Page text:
Publications & Resources

Looking Into Students’ Science Notebooks: What Do Teachers Do With Them?

Apr 2002

Maria Araceli Ruiz-Primo, Min Li, and Richard J. Shavelson

We propose the use of students’ science notebooks as one possible unobtrusive method for examining some aspects of teaching quality. We used students’ science notebooks to examine the nature of instructional activities they encountered in their science classes, the nature of their teachers’ feedback, and how these two aspects of teaching were correlated with students’ achievement. We examined the characteristics of students’ science notebooks from 10 fifth-grade classrooms. Six students’ notebooks in each classroom were randomly selected. Each entry of each student’s science notebook was analyzed according to the characteristics of the activity, quality of student’s performance as reflected by the notebook entry, and the teacher feedback in the notebook. Results indicated that (a) raters can consistently classify notebook entries despite the diversity of the forms of communication (written, schematic or pictorial). They can also consistently score the quality of a student’s communication, conceptual and procedural understanding, and the quality of a teacher’s feedback to the student. (b) The intellectual demands of the tasks required by the teachers were, in general, low. Teachers tended to ask students to record the results of an ,experiment or to copy definitions. (c) Low student performance scores across two curriculum units revealed that students’ communication skills and understanding were far from the maximum score and did not improve over the course of instruction during the school year. And (d) teachers provided little, if any, feedback. Only 4 of the 10 teachers provided any feedback to students’ notebook entries, and when feedback was provided, comments took the form of a grade, checkmark, or a code phrase. We concluded that the benefits of science notebooks as a learning tool for students and as a source of information for teachers were not exploited in the science classrooms studied.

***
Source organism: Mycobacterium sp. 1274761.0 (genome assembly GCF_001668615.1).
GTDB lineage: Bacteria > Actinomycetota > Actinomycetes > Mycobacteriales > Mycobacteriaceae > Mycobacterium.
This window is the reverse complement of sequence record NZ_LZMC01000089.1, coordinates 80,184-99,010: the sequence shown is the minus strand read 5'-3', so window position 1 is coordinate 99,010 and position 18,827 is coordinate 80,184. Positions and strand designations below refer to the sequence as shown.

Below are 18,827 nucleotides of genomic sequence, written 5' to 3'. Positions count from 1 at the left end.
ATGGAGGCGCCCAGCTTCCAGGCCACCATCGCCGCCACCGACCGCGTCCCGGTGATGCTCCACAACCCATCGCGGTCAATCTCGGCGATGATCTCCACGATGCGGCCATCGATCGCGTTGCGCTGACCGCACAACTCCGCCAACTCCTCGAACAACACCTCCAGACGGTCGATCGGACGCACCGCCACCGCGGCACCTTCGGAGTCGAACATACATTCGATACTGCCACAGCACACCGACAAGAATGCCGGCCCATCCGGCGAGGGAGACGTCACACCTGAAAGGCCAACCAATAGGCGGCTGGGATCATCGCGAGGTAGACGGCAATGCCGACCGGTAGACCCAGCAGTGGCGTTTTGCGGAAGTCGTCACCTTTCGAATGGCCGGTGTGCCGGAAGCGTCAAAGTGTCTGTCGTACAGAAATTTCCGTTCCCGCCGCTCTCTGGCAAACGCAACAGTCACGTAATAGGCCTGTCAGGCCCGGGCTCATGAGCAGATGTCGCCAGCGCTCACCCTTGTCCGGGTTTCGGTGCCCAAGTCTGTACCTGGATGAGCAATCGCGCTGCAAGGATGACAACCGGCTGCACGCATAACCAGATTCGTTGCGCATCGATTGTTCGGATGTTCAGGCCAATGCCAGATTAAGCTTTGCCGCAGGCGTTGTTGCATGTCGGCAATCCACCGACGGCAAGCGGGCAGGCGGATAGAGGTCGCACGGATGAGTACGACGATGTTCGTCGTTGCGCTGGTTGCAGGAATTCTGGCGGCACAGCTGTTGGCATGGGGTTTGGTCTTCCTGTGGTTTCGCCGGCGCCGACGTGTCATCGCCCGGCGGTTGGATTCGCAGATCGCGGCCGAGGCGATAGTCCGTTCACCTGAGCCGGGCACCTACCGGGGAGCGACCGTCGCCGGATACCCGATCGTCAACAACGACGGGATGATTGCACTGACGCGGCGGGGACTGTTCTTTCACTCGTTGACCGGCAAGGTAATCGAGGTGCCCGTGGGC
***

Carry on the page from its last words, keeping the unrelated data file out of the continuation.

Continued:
Ruiz-Primo, M. A., Li, M., & Shavelson, R. J. (2002). Looking into students’ science notebooks: What do teachers do with them? (CSE Report 562). Los Angeles: University of California, Los Angeles, National Center for Research on Evaluation, Standards, and Student Testing (CRESST).